Table 1. Occurrences of measurable snow by month.
|Number of years in record||39||101||66|
However, an examination of Table 2, which lists the years in which late season snows occurred, reveals some interesting trends. During the 36 year period from 1943 to 1979, Birmingham experienced only 1 measurable March snowfall! Our recent Springs have been a lot snowier, however. Since 1980, the Magic City has recorded measurable snow after March 1st in 5 of the past 18 years, which works out to one snow every 3.6 years. In fact, two of Birmingham's biggest and most memorable snows have been recent late season affairs. The April 3rd, 1988 snow dumped 5 inches on the city and raised considerable havoc, while the 13 inches deposited by the March 13th Superstorm effectively paralyzed the metropolitan area for 3 days.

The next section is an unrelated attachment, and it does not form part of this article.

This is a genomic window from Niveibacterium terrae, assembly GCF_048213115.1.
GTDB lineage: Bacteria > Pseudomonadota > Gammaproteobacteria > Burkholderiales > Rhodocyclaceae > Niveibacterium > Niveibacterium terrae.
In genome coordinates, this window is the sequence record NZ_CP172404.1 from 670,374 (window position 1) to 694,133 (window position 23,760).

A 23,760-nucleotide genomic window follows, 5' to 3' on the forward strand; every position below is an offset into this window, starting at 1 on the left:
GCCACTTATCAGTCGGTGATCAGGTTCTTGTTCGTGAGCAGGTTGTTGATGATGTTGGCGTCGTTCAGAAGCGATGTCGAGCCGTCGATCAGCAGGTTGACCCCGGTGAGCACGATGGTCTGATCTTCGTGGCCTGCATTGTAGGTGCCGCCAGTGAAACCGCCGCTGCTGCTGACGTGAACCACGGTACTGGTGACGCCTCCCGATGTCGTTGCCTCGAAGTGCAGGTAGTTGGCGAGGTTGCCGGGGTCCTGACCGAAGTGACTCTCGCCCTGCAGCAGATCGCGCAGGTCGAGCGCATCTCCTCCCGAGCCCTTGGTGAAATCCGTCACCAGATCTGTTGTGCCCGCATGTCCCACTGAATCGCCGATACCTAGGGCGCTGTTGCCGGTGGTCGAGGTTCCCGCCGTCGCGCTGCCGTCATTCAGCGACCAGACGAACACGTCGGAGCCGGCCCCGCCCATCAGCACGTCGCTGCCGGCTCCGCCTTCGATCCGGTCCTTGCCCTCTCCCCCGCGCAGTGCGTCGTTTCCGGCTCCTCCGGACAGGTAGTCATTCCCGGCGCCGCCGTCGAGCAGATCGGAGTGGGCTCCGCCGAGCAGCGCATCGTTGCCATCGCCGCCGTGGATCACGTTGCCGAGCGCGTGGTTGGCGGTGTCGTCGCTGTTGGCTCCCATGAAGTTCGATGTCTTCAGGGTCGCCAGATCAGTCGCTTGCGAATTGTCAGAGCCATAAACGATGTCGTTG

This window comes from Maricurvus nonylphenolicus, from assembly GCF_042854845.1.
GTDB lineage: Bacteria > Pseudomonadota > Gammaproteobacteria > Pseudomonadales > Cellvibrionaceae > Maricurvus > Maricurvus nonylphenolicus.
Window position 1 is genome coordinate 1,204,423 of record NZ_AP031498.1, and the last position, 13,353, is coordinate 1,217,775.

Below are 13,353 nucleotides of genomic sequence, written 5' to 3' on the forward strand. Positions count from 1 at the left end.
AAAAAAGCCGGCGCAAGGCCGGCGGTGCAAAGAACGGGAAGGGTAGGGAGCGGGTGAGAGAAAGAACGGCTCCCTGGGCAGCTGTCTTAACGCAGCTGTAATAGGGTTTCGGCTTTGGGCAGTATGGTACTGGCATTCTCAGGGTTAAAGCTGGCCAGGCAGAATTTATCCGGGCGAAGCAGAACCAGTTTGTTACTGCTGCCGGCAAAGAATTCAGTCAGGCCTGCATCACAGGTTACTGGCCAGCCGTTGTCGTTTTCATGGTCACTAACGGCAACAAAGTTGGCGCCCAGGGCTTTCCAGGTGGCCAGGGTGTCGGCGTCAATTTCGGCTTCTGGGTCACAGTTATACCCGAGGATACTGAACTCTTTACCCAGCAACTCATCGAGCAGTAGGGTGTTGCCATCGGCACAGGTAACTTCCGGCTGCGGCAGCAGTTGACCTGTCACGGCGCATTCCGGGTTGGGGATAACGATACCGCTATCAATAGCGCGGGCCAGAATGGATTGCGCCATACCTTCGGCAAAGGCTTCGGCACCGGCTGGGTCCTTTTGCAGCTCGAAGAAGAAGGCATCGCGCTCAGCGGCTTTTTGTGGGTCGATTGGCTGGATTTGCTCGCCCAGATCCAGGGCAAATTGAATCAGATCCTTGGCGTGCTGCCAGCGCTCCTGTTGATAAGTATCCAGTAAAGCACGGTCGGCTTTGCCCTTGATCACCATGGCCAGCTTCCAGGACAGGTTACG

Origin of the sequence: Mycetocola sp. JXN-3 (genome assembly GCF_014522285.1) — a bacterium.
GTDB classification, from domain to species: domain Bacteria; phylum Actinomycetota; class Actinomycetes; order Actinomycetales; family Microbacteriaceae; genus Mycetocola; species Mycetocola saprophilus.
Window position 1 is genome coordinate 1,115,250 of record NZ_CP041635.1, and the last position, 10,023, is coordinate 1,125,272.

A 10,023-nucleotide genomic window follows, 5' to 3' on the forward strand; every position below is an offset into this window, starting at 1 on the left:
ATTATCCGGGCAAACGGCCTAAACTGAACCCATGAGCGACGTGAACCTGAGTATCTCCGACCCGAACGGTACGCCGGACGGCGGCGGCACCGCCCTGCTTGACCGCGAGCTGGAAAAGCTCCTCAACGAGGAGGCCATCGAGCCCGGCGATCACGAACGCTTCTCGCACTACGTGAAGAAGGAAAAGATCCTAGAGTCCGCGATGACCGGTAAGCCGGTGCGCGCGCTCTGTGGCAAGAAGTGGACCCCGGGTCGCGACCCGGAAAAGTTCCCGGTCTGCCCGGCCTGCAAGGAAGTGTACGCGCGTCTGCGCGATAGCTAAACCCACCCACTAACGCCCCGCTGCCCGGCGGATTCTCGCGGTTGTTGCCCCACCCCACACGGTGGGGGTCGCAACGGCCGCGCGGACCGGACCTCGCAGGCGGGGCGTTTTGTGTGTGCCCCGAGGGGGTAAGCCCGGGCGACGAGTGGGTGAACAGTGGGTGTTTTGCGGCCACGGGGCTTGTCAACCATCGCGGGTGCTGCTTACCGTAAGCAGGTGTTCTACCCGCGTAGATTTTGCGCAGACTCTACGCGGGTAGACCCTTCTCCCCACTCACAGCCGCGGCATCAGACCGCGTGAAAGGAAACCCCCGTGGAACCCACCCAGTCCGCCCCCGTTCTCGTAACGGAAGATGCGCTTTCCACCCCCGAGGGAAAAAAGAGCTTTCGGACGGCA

Table 2. Years in which measurable snowfall occurred. Monthly totals are in parenthesis.
|1960 (2.9)||1896 (1.3)||1932 (0.1)|
|1965 (2.3)||1915 (2.8)||1987 (0.8)|
|1968 (2.1)||1924 (6.5)||1993 (3.8)|
|1980 (2.0)||1931 (0.1)|
|1982 (0.3)||1932 (0.3)|
|1993 (7.3)||1934 (1.2)|
|1995 (0.2)||1942 (2.5)|
|1996 (0.3)||1957 (0.7)|
Owing to its northern location, Huntsville receives considerably more snowfalls than other parts of the state. This trend holds true for March/April events as well. As seen in Table 1, late season snows have occurred in 8 out of the past 38 years - which results in a frequency of 21%. Another look at Table 2 indicates that March/April snowfalls in Huntsville, like those in Birmingham, have become more common in recent years. Indeed, measurable snow has occurred in this Tennessee Valley city in 5 of the past 18 years.